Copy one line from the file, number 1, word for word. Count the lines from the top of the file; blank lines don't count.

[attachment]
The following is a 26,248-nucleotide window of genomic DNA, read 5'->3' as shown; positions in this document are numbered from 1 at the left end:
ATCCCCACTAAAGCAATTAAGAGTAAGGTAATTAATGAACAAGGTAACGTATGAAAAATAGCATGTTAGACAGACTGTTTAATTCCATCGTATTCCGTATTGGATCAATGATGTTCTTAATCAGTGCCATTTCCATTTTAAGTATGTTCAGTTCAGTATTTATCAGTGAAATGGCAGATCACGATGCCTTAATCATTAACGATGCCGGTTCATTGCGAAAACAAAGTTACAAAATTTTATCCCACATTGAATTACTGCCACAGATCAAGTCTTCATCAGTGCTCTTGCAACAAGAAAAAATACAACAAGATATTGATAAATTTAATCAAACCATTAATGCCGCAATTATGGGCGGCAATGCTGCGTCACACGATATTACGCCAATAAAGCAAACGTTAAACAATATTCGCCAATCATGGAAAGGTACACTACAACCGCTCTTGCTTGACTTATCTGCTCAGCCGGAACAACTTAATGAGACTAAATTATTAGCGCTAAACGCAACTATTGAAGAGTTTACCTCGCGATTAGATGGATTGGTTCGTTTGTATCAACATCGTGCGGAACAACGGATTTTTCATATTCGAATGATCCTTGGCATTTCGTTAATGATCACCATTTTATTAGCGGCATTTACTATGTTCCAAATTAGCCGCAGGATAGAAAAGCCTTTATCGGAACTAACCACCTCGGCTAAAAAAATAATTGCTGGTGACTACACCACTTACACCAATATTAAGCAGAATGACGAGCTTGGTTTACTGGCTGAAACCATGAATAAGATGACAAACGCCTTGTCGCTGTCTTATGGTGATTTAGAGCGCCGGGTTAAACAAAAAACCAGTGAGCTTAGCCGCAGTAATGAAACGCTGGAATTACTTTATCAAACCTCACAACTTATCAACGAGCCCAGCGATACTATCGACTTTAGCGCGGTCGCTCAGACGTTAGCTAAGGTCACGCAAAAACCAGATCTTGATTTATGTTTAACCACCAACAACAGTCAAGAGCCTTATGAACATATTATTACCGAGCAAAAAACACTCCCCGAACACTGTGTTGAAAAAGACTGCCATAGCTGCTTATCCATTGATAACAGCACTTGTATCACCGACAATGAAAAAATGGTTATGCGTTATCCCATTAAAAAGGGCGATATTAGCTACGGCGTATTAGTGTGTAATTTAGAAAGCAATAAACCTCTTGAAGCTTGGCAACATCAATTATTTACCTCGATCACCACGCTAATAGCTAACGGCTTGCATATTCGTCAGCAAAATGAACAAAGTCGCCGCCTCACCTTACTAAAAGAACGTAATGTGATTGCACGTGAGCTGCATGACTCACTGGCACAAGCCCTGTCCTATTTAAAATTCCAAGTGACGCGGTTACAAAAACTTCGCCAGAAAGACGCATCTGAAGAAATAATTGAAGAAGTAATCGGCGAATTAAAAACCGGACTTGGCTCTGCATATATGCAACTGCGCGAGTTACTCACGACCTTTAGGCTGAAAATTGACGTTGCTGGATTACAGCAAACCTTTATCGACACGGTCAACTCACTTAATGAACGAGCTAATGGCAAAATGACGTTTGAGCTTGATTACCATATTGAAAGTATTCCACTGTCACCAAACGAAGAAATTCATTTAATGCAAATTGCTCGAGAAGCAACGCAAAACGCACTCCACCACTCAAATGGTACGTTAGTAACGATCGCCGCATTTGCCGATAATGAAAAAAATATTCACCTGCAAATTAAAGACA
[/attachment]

The following is a 26,248-nucleotide window of genomic DNA, read 5'->3' as shown; positions in this document are numbered from 1 at the left end: